In summer, we could never eat lunch until 3 p.m. After a while I started having stomach problems. I couldn’t sleep at night because of the stomachaches.

Ethnic discrimination is quite serious. Mexicans, Hispanics, Nepalis, Vietnamese may receive lower base wages compared with other workers in the manicure industry. Usually their base pay is $5 a day lower, and they tend to experience more verbal abuse.

I was never physically beaten.

High standards there.

First-world problems, amirite?

I love the way she notices cultural differences between groups of east Asians (Koreans, Chinese, Fujian Chinese), but finds that white, black, and Hispanic Americans are all pretty much the same.

I enjoyed the "white people can't tell us apart" comment

I always say that white people all look the same to me.

White people do look the same if you aren't familiar with them. I found white people look more alike after living in Asia for a long time. I could distinguish Chinese down to provincial level, but whites started blending together. This isn't shocking stuff, people who live in the jungle can differentiate more shades of green and Inuits can differentiate snow cover.

But white people can be blond, brunette or redhead. They can have curly or straight hair and their eye color can be one of many.

8 is right. Even after just a month in China I instinctively concentrated on facial features to distinguish between individuals and tended not to look at hair color. It's amazingly easy to ignore features that you know won't help you identify people or that you don't care about, including hair color.

Another example is some fashionistas claim that you can tell a lot about a person by the shoes that they wear. I virtually never notice a person's shoes, even though it'd be as easy to distinguish between shoes as between hair color.

Long-time residents of Portland, OR are obsessed with the carpet that the airport used to have (after some decades it was worn out and recently replaced). They even buy souvenir swatches of their old beloved carpet. I've lived in Portland for four years now and have never noticed the airport carpet here -- nor the airport carpet in any airport that I've been in.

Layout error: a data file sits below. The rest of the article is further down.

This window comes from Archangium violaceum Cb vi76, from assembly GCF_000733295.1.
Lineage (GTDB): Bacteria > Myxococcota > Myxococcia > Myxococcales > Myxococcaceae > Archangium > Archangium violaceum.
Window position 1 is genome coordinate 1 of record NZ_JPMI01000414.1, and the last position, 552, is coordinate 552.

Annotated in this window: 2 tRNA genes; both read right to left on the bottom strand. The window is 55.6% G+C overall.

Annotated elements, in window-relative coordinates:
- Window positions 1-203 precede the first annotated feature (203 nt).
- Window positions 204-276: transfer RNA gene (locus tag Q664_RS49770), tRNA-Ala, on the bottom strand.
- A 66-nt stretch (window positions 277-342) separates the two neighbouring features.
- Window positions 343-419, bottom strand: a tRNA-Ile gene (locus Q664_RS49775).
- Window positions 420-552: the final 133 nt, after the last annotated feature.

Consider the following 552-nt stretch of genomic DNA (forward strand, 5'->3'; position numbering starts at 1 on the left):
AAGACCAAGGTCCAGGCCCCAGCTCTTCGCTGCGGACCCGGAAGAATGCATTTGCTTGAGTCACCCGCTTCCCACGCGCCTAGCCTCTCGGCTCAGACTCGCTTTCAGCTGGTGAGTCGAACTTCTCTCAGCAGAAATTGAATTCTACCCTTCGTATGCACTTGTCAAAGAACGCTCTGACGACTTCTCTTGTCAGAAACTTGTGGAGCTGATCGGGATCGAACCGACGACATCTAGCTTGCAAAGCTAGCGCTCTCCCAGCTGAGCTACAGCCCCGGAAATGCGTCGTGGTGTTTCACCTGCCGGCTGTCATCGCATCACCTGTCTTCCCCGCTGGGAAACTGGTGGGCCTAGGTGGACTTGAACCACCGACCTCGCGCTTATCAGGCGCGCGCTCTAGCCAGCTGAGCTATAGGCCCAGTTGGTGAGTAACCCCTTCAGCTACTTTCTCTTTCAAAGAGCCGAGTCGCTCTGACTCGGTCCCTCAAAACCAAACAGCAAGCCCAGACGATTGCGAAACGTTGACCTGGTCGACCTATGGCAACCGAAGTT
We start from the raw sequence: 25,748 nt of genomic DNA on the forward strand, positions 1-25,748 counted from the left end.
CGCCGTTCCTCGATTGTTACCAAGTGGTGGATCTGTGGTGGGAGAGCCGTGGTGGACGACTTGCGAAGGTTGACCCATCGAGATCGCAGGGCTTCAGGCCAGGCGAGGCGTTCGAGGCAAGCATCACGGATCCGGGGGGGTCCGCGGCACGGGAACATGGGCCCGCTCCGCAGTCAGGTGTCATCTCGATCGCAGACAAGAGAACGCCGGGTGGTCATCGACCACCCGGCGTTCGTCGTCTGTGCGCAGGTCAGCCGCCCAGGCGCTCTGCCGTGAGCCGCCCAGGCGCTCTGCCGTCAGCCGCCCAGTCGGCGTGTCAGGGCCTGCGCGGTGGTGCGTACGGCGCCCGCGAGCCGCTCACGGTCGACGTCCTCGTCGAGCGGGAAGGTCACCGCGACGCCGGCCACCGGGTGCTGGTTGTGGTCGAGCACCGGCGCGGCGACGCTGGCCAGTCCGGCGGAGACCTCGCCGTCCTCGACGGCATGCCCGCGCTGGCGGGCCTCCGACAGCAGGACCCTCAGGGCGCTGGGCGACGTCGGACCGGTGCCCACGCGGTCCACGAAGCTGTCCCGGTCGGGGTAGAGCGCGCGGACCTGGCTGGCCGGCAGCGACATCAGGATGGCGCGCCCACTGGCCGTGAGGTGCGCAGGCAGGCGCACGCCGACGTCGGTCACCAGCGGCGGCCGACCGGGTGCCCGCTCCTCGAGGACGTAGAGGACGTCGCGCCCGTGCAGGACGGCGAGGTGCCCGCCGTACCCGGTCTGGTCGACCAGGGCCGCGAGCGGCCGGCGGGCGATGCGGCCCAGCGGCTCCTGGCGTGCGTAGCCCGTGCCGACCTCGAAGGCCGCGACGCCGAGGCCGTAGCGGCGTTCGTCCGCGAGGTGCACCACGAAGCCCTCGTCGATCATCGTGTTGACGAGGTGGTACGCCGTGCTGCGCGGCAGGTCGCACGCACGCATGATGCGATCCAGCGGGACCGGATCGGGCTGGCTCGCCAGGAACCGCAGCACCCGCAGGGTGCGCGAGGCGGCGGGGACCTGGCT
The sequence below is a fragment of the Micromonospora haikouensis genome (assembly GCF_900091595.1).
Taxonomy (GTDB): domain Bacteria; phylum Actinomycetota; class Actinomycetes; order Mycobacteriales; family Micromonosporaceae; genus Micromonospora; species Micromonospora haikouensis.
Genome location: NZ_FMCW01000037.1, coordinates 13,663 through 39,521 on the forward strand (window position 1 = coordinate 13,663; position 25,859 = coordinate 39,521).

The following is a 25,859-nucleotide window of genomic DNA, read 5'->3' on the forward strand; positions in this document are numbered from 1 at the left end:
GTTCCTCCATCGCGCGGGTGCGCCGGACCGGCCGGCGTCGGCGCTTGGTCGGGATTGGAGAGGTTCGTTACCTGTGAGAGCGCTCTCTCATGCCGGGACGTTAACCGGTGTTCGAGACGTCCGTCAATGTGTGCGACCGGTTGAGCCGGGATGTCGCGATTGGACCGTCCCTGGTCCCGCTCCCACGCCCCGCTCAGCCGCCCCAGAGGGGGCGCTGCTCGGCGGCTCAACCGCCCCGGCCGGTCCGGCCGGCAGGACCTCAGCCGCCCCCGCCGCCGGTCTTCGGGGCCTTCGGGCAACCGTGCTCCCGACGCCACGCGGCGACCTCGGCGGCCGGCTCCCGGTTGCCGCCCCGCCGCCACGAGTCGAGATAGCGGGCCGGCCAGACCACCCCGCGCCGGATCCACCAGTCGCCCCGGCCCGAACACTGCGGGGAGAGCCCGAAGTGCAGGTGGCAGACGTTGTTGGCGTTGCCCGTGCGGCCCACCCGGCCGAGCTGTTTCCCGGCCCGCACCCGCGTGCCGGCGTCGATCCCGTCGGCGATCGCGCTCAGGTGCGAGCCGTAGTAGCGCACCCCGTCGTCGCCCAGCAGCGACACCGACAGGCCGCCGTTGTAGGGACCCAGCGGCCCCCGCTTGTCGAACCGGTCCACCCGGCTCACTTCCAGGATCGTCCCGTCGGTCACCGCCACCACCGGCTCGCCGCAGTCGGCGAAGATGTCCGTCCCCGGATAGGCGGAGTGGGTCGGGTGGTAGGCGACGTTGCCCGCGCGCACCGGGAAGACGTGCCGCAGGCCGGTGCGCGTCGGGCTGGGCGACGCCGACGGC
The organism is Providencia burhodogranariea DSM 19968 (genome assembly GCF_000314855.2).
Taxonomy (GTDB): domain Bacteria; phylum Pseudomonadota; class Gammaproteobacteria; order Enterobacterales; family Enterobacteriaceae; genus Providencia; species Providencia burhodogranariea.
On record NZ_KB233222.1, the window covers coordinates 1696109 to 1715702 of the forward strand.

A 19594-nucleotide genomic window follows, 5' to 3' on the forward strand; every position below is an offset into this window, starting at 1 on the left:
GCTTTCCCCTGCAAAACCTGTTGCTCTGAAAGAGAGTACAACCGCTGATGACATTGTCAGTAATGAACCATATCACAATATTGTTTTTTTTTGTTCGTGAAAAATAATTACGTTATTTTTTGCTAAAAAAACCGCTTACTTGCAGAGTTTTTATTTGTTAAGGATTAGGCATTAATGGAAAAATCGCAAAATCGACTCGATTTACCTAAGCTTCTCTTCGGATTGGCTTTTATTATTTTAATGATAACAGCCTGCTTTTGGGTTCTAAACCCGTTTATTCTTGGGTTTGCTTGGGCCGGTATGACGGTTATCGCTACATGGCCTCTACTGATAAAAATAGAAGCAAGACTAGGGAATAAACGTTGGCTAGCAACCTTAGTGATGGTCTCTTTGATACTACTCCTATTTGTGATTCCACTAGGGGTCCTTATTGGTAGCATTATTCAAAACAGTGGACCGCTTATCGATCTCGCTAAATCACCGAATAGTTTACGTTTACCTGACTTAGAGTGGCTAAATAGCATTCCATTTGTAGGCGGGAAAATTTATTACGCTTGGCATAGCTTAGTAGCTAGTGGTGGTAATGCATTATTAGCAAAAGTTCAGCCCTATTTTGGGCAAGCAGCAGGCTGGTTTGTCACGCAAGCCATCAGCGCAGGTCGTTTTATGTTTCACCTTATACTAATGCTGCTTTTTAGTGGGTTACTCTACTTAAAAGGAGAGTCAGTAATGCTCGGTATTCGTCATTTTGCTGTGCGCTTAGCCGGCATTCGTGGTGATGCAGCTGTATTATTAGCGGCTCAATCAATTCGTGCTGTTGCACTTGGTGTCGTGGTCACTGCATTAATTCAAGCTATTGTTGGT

If one wished, one could probably instantly identify an airport just by glancing at the carpet. But I never do. Similarly people in China tend not to notice hair color.

I grew up in Mass and moved to Virginia in my 30s. I was taken aback the first time I went back how similar everybody in Boston looked. It seems like 80% of the population is either Irish, Italian or a blend. Add in the uniformity of facial expression resulting from a Sox loss or a Pats win and it is almost comical how alike everyone looks.

Seeing as all the groups of "east Asians" she notices cultural differences in lived hundreds of miles apart and some in different countries and all the "white, black, and Hispanic Americans" she encounters all live in the same city, it does not seem that odd.

In related news, shockingly, Italians, Dutchmen, and Russians are all really different--different culture, language, religion, etc. Why, you might even notice some big differences if you worked in a business with a bunch of Russians, vs a bunch of Italians or a bunch of Dutchmen.

This sounds like Ponzi-scheme thinking. Obviously, not everyone can own their own salon in 5 years, or else they will swamp the market.

Not if that $30,000 is being used to buy someone out of an existing business.

+1

Also, not everyone is going through with this save-and-buy plan, presumably.

$30,000 sounded pretty cheap to get a whole nail salon for, real estate n all. .

They might be renting the real estate.

Is the nail salon situation worse than Amway or HerbaLife? Don't call Ponzi in vain ;)

You can have both, in spite of what this blog and some of the commentators are saying. Paying people $10 an hour won't kill anybody- or any business. Customers in NYC would just have to start paying the same rate they do in any other city in the US. Hardly a big sacrifice.

But New Yorkers would then buy fewer manicures...like they do in other cities. And there would be less employment in the industry...like in other cities.

"Hardly a big sacrifice."

For those getting less frequent manicures (or doing their nails at home), no. For the unemployed? That's a different story.

But but but magical salary thinking of $30 an hour for flipping burgers

Haven't you heard? Demand curves are flat. Maybe they even slope up!

They'd buy just as many manicures as they do in Boston, Chicago, Topeka, you name it. Are you telling me that manicurists can't find work in those places?

I have no clue what the answer to that question is, but neither do you. Let's not be naive, the reality is, some of these nail salons will go out of business if forced to pay $10/hour. But given this article - is that something to shed a tear about?